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Discover the Roman Colosseum History!

The Colosseum is the most attractive monument in Rome, known for its brilliant elliptical architecture and gruesome entertainment history!

Millions of visitors visit the historical monument, but do you know its exciting construction and gladiator fight history? 

Visitors who want the best experience on this amphitheater’s arena floor and underground chambers must know all about its backstory.

In this article, we will tell you more about the naming of this Flavian monumental structure that has such a significant impact on the culture of Rome! 

A Quick Glance at the Colosseum Rome History Timeline 

Being over almost 2,000 years old, the Colosseum has a rich history!

72 AD: Construction began under Emperor Vespasian after Nero’s death. 

80 AD. Emperor Vespasian’s son, Titus, declares a hundred games to celebrate the inauguration.

83 AD. Titus’s younger brother saw the completion of the Flavian amphitheater. He excavated the area for the arena and the underground chambers.  

217: A mighty fire caused by lightning destroyed the upper floors. 

404: Gladiator combat came to a decline to follow the Christian teachings. 

410 (in the late 6th century): The arena and surrounding area became 

a cemetery. The locals converted the vast spaces under the seating area into houses and workshop spaces.

523: The Colosseum held its last animal hunt. 

1808: A powerful Roman clan, the Frangipani family, overtook the amphitheatre. 

1349: An earthquake caused huge damage to the structure.

1382. The property falls into the hands of the Church. One-third of it goes to the Religious brotherhood, the Arciconfratenita del SS. Salvatore and Sancta Sanatorium. They also have the permission to sell the destroyed remains of the Colosseum. 

14th to 18th century. The materials used in constructing this monument were melted down and used in other structures of Rome. Some of it was also used to build St. Peter’s Basilica! 

1750- Pope Benedict XIV protected the land as a holy area since Christians died in the structure. 

19th and 20th century: Reconstruction of the Amphitheatre took place. 

2013 to 2016: Restoreres cleaned the centuries-old grime exterior of the Colosseum to reveal a stunning color! 

How did the Colosseum Get its Name? 

Did you know that the Colosseum was originally called the Flavian Amphitheatre?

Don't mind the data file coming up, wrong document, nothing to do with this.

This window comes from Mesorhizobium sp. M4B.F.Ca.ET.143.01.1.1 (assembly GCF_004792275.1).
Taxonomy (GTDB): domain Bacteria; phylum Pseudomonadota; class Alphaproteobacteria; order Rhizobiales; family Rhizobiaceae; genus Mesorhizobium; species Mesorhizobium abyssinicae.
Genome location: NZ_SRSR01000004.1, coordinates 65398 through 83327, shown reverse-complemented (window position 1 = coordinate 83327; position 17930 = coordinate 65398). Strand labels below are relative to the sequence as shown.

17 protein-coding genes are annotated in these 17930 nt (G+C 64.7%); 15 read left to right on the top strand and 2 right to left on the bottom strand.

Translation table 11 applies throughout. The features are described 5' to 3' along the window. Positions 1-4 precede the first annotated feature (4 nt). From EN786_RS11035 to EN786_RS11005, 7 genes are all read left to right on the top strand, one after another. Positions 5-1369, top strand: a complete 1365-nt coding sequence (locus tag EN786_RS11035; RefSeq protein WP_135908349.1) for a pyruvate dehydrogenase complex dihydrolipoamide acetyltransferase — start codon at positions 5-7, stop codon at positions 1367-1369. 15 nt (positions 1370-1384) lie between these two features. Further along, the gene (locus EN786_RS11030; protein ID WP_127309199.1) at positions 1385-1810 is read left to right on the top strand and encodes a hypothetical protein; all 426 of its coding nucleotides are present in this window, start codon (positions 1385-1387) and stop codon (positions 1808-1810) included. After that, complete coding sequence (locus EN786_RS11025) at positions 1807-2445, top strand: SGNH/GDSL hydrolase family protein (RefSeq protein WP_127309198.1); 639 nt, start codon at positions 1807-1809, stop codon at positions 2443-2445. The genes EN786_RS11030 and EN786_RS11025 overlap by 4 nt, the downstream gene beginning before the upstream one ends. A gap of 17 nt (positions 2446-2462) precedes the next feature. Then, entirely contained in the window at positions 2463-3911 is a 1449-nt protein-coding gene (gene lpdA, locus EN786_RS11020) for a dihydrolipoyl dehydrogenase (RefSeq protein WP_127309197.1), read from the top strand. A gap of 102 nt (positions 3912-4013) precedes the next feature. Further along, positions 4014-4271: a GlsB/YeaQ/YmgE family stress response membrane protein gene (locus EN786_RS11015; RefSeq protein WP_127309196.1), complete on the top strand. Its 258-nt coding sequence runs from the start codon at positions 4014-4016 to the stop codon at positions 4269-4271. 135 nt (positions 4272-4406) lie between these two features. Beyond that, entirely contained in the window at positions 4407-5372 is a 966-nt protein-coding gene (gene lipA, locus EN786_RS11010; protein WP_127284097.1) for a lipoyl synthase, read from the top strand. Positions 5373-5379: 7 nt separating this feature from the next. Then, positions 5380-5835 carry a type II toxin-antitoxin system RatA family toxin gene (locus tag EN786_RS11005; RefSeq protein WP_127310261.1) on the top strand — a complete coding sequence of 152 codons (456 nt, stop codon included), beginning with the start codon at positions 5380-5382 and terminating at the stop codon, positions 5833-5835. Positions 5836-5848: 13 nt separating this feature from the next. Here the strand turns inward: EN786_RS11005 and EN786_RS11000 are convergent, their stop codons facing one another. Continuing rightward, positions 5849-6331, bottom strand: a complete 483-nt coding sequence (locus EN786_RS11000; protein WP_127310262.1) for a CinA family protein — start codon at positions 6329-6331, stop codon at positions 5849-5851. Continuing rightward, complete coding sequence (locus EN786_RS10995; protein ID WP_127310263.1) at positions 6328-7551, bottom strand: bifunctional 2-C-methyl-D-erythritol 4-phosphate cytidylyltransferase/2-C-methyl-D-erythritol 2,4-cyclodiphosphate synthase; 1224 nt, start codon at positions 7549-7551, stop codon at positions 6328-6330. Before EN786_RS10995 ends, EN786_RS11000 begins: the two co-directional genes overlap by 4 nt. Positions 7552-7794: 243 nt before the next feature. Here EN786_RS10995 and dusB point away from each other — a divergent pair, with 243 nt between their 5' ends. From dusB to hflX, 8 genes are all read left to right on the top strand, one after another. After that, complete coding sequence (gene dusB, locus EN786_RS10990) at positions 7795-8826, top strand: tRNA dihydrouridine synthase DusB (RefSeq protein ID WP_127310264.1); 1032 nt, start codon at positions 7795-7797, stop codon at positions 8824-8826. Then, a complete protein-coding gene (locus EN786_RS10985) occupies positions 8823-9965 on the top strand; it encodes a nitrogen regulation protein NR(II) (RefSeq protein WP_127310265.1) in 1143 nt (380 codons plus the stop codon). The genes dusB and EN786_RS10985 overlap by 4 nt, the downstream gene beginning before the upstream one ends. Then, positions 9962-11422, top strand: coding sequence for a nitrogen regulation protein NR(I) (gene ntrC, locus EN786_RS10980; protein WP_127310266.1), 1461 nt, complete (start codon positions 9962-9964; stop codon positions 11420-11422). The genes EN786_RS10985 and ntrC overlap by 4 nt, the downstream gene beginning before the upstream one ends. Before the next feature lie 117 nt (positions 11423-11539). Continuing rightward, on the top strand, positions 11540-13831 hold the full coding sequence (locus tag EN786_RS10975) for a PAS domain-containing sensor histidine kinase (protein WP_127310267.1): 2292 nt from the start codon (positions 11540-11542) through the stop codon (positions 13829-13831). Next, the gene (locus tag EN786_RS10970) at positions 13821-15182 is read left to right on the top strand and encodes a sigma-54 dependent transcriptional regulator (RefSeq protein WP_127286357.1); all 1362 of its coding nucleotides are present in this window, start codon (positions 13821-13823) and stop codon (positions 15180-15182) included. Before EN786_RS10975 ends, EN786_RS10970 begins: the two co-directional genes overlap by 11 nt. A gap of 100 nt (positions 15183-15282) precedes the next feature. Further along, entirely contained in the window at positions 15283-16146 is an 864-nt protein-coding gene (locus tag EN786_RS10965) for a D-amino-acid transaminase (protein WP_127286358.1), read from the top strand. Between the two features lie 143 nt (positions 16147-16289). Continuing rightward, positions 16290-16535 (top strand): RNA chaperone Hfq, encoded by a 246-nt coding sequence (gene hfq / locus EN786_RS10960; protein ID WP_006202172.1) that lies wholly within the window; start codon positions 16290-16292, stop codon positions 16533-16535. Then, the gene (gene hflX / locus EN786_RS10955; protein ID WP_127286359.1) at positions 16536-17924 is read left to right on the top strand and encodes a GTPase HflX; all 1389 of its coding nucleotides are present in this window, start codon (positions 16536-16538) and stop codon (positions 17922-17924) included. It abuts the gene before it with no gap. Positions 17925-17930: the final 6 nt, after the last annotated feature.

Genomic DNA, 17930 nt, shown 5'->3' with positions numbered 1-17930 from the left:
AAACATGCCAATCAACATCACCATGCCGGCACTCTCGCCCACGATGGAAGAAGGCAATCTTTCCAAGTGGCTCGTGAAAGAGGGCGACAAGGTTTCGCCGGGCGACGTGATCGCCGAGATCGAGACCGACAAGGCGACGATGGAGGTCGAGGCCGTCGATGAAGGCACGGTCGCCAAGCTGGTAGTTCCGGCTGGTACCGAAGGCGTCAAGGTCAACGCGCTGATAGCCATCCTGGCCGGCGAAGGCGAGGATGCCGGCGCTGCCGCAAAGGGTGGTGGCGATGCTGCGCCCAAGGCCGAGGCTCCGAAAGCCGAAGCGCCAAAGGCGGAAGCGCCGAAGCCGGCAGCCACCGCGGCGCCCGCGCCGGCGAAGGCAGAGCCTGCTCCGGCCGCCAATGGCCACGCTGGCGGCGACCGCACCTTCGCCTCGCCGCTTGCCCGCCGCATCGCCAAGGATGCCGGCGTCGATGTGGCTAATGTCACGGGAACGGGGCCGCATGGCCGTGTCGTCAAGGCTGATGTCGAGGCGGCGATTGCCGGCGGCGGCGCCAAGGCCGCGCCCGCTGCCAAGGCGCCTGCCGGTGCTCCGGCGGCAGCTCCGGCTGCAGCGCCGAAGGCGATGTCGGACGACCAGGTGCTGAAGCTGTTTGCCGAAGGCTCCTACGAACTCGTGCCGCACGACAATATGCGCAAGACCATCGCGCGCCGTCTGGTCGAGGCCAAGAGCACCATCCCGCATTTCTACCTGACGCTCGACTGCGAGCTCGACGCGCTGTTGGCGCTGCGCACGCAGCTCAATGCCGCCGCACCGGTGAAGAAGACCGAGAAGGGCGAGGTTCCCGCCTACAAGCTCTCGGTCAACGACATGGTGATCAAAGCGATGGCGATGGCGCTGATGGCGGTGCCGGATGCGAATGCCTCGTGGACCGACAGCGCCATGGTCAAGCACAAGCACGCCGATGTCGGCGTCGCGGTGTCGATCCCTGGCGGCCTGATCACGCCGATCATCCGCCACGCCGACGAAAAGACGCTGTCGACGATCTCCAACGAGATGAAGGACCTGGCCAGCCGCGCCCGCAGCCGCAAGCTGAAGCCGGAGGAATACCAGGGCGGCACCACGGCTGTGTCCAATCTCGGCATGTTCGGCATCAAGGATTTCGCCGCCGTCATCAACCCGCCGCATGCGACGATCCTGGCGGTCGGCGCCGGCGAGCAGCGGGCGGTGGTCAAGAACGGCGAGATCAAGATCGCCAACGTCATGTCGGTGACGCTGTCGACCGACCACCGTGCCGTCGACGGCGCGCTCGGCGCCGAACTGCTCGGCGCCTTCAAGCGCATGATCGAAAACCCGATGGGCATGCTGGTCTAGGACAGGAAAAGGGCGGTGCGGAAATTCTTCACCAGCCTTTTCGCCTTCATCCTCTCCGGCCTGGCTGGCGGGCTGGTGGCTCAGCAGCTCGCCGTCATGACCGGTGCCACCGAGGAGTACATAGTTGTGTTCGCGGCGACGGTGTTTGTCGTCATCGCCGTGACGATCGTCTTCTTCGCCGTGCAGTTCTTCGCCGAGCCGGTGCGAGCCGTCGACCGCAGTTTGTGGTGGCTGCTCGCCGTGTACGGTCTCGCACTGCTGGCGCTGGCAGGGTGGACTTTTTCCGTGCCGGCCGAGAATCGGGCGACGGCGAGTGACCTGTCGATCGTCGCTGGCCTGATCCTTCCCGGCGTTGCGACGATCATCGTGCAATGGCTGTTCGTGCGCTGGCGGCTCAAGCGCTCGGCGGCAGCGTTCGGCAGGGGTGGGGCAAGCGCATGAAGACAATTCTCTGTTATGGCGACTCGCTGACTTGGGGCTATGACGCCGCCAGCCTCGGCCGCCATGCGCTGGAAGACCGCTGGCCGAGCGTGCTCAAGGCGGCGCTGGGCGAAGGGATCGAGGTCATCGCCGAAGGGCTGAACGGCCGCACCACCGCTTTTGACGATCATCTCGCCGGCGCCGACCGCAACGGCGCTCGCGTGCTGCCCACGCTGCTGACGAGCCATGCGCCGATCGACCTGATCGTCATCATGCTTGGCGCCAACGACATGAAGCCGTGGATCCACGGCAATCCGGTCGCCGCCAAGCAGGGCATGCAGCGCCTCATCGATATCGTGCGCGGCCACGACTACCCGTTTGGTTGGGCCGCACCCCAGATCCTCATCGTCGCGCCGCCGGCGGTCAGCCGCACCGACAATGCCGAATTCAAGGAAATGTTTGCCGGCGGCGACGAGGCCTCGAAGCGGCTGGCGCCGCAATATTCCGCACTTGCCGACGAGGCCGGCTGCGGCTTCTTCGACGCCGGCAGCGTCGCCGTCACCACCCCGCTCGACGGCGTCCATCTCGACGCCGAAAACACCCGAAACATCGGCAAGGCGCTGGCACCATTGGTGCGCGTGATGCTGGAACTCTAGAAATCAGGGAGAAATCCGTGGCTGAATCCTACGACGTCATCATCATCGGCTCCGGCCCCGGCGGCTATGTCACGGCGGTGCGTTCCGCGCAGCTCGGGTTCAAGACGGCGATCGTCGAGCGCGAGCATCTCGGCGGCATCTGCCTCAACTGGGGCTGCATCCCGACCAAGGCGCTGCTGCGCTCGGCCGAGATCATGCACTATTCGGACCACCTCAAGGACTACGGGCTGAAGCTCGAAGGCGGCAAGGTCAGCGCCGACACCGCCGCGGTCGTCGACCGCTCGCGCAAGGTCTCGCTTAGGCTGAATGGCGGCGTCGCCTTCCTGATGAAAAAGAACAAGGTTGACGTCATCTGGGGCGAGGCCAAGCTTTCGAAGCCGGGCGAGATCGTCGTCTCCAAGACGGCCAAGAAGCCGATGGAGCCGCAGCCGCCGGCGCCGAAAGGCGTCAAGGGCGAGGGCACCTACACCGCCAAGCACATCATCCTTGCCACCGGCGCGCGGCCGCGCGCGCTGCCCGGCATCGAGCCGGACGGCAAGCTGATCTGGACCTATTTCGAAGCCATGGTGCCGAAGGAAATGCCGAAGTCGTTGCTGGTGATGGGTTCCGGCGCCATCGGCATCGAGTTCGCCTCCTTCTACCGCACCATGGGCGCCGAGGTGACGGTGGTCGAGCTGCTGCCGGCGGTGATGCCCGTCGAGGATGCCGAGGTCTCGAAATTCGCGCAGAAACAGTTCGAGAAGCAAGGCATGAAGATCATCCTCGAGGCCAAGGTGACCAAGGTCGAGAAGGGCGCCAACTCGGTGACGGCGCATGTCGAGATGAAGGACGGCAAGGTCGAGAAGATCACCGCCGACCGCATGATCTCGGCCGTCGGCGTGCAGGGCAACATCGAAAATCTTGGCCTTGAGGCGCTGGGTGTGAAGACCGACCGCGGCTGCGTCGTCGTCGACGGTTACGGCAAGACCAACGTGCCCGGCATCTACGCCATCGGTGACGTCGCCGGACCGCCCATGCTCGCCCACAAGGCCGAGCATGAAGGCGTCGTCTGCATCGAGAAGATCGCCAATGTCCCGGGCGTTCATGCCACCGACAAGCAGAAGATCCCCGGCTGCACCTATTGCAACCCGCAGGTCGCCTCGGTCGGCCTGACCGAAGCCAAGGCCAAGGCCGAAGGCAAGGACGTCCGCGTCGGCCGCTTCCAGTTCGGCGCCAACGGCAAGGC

Then how did it get its name, “The Colosseum?”

Most people believe this name was given because of the structure’s colossal size, but that is not true.

At the amphitheater’s center stood a 30-meter-tall bronze statue of Emperor Nero, known as the Colossus of Nero.

Emperor Vespasian named the statue “Colossus of Nero” to represent the strength of Nero by comparing him to Sol, the Roman Sun God. 

Sadly, the beautiful statue broke to pieces during the earthquake or the 410 Sack of Rome. 

You can still see the pedestal of this statue outside the building.

Some people also spell the name as “Coliseum” in Rome! 

What was the Color of the renowned Amphitheatre? 

The elliptical building was painted with a striking red, ochre, green, and blue color in its glory days!

Even though the colors have now wholly faded, leaving it a tan-colored structure, it is still one of the most beautiful structures in Rome.

The exterior of the building had a beautiful marble that is only visible at the top tier today. 

The corridors leading to the seating area in the theater were also covered in a vibrant mosaic of colors!

The 50,000 visitors’ seating area was bright white, and architects also found pictures of gladiators carved into the seats. 

Researchers found Graffiti drawings of two phalluses on its walls after deep cleaning. 

The Construction History of Colosseum in Rome Italy

The Flavian amphitheater stands on a flat land area between Caelin Hill, Esquiline Hill, and Palatine Hill. 

Before the amphitheater, this was an artificial lake area with a canal.

The 64 AD Great Fire of Rome destroyed this densely populated area, which Emperor Nero then took over. 

Emperor Nero constructed his famous Domus Aurea, which was his personal complex, on this land, surrounded by beautiful pillars and a sparkling lake. 

During the early Flavian era after Nero’s death, his Domus Aurea was used to construct many Gladiator training grounds.

The beautiful lake was covered, leaving behind land on which stands the glorious Colosseum!

Since this area stands in the heart of the center of Rome, it was extremely popular even in the Flavian dynasty. 

This construction began around 70 AD under Emperor Vespasian and was completed when Emperor Domition took over in 83 AD.

He wanted the structure to be an attraction spot showcasing deadly gladiator fights and a place to host mock battles. 

The Inauguration Ceremony 

The Inauguration Ceremony
Photo by Den Harrson on Unsplash

Before the structure’s construction was complete, Titus, the son of Emperor Vespasian, organized a grand inauguration. 

A hundred games took place to celebrate this achievement, which the Emperor completely funded.

He wanted to gain goodwill with the people because of disastrous events, like the eruption of Mount Vesuvius, that happened during his reign. 

Cassius Dio, a researcher, says that over 9,000 animals of all kinds were slaughtered during the games. 

Simulated battles, like the famous Battle of Corcyrean Greeks and Corinthians, were held during the games.

The Emperors hired many artists to replicate the backgrounds of scenes from mythology and historical stories. 

These artworks enhanced the scene of the events and were used as backdrops for animal hunting and other activities. 

Decline of Gladiator Fighting

The Amphitheatre was mainly built as an entertainment center, showcasing gladiators fighting amongst themselves.

Even though people believed these fights were natural, most were staged and trained in advance.

The Gladiators were prisoners of war!